And they are right. Both sides of the discussion are right. Without infinite growth, the hopes of an independent retirement were doomed – everyone was told they’d need half a million dollars or more to live on in retirement? What was the likelihood of that money being saved over the course of 35 working years out a 50K per year salary? Hmmm….
Four years at a State University costs $50,000 – a young family with two kids, who began saving at birth – what was the odds they were going to be able to pay for college without the markets? None.
That is, it isn’t just that people bought the mantra of fake saving, it was that they knew that this mantra was their only hope and clung to it as people being swept away in a current cling to anything in reach. And thus, most of us got into the stock market somehow. In fact, we often didn’t have any choice – our pensions, our health insurance funds, our mortgages were invested without our consent. Our companies matched not our savings, but our 401K contributions. And all of this meant that the markets had an enormous amount of the average person’s money to play with. This enforced participation meant that the growth cycle had a feedback loop going – more people had to play, which meant more pay. Now we’re into negative loops.
We were lied to, and we were betrayed, and most of us will never see our money again. And that leads to an even more important corrollary point – it will be a very long time before our society sees this level of investment again.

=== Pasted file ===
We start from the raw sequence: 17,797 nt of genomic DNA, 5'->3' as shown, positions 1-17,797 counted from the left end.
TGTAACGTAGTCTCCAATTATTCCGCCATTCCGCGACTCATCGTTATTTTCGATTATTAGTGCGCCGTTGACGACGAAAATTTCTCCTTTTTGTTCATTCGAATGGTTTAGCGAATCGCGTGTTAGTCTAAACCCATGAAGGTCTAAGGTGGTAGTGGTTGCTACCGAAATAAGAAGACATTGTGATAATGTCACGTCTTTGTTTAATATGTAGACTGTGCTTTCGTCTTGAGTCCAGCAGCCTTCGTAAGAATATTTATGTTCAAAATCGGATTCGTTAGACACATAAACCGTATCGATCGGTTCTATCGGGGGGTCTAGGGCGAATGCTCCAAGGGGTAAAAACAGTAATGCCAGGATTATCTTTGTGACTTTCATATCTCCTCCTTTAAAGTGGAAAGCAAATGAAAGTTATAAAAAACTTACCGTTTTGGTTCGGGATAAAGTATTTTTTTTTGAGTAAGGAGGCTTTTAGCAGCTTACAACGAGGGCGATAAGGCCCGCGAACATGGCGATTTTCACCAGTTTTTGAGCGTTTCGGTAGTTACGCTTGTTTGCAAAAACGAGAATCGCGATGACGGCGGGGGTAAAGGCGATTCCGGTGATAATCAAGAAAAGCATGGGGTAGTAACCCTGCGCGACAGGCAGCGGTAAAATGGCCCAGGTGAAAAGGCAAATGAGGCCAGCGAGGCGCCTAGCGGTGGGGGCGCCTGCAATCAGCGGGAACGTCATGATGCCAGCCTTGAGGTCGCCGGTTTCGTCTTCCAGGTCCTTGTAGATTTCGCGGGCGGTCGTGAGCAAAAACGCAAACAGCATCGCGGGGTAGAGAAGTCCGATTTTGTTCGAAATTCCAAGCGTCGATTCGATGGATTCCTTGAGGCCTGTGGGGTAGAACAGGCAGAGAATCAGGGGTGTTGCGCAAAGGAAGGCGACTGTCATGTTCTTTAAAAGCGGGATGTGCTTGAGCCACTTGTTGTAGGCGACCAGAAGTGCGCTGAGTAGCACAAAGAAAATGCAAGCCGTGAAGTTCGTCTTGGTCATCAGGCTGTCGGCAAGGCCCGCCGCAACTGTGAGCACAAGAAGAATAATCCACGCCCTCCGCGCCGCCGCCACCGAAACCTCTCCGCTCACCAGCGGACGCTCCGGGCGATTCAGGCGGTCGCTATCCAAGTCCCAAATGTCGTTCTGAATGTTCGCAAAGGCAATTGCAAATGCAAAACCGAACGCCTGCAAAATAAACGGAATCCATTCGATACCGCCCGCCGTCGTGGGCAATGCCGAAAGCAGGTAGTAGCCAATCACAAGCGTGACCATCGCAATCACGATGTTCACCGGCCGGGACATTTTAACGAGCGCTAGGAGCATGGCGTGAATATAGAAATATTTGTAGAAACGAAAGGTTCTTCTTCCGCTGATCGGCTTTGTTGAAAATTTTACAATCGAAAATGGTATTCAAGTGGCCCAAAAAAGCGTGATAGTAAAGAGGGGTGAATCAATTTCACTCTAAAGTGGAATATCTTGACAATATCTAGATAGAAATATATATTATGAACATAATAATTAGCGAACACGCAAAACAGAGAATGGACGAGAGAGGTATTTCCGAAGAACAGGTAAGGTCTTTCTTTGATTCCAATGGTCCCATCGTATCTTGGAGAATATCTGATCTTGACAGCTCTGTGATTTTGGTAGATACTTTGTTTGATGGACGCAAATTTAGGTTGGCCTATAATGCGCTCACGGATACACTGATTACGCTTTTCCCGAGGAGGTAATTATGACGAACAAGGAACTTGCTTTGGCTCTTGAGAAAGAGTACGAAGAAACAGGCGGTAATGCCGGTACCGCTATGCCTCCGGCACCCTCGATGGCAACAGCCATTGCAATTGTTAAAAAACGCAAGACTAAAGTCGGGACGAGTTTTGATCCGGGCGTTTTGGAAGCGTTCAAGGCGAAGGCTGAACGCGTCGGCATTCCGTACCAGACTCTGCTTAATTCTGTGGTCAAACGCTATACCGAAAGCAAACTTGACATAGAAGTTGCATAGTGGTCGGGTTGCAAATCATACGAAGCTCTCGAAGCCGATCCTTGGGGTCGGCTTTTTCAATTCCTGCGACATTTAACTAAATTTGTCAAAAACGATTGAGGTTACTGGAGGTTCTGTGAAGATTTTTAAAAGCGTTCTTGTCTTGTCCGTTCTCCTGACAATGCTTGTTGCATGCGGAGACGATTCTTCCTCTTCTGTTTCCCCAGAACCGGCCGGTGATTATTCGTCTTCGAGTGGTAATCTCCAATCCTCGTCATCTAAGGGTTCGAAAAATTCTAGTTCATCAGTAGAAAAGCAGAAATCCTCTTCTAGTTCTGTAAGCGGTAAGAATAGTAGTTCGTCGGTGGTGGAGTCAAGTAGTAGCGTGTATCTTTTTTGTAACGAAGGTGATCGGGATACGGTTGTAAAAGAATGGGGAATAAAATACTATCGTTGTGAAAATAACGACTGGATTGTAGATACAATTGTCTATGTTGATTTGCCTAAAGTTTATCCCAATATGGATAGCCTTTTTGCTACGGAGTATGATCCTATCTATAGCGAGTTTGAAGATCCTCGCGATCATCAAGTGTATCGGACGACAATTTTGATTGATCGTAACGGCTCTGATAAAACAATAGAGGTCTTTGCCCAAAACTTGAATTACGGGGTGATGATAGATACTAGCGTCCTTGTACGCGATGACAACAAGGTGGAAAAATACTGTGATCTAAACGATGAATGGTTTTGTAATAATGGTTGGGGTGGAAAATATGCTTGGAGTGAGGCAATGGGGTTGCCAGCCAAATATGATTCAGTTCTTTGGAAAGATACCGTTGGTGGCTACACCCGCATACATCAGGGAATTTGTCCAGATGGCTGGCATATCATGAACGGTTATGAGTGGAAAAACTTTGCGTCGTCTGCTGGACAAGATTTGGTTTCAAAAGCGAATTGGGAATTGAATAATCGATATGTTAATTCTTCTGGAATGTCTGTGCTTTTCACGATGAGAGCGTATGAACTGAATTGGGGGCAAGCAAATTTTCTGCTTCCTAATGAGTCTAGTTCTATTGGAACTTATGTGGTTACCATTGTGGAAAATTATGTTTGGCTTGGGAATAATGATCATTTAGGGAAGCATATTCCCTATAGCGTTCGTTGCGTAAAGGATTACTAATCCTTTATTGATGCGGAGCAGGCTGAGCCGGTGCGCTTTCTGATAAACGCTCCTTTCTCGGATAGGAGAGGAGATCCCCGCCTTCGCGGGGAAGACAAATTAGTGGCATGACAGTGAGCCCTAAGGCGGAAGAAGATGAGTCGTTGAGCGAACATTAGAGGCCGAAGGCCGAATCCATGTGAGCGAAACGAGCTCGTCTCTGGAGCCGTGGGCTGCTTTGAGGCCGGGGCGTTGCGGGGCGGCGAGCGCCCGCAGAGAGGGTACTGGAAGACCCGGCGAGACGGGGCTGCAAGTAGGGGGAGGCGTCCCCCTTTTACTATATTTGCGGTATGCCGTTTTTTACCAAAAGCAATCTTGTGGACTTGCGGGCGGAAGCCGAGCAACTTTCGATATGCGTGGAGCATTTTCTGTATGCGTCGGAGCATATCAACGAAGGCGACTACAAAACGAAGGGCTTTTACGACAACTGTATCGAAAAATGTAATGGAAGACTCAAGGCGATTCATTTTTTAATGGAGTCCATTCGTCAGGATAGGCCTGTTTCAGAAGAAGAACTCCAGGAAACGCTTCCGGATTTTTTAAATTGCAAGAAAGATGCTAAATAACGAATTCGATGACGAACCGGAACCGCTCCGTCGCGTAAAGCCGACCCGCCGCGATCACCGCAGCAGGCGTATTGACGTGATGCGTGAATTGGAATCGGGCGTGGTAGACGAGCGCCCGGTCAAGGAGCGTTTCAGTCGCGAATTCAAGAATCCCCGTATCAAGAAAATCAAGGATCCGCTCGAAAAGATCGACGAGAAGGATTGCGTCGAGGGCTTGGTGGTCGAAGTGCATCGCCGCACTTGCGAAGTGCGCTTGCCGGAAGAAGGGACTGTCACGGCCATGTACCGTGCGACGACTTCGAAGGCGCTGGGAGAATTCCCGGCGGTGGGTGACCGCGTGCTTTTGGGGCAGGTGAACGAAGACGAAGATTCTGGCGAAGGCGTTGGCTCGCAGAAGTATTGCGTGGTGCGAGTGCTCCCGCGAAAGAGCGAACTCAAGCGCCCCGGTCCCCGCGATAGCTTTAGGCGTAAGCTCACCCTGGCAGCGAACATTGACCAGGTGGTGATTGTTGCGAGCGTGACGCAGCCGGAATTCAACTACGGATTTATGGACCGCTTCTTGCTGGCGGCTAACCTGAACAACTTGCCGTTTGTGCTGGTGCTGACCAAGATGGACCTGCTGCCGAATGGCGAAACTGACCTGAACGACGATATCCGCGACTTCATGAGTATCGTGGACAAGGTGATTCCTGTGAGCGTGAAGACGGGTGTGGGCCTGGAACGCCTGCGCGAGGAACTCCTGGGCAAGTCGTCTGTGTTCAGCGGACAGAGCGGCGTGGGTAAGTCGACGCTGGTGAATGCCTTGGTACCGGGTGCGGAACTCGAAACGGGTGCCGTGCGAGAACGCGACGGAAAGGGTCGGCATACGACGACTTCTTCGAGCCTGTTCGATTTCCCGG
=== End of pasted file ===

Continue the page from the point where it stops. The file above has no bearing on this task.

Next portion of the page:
Think about it. I’m 35, and my friends in their 40s and early 50s are often already caring for or concerned about aging parents that depend heavily on their investments. Many have lost nearly half of their money already, but haven’t pulled out of the markets because they have been told that this would hurt them, that it is a bad idea, and because they desperately need to believe that they someday will be able to retire. They can’t bring themselves to accept that the money they have now may well be as well as they can do, because it will not support the future they’ve envisioned for themselves. So they leave it in.
Many economists have estimated the bottom – quite a few have estimated it at Dow 4000 or so, while others are optimistic. But let’s assume that the most optimistic estimates are wrong, and that much more of the money is going to disappear. It took *30* years for the Dow to reach the same levels that it hit in 1929 – the recovery was not quick, and there’s really no certainty that we’d recover quickly either.
So millions of baby boomers are facing disaster – either extra years of work, or poverty in old age. And they are going to be angry and betrayed – none of them imagined their later years to be straitened and struggling. They did what they were told. And eventually, they will take what is left of their money out of the markets and salvage what they can – and they won’t put it back. They won’t be able to afford to risk what little they have.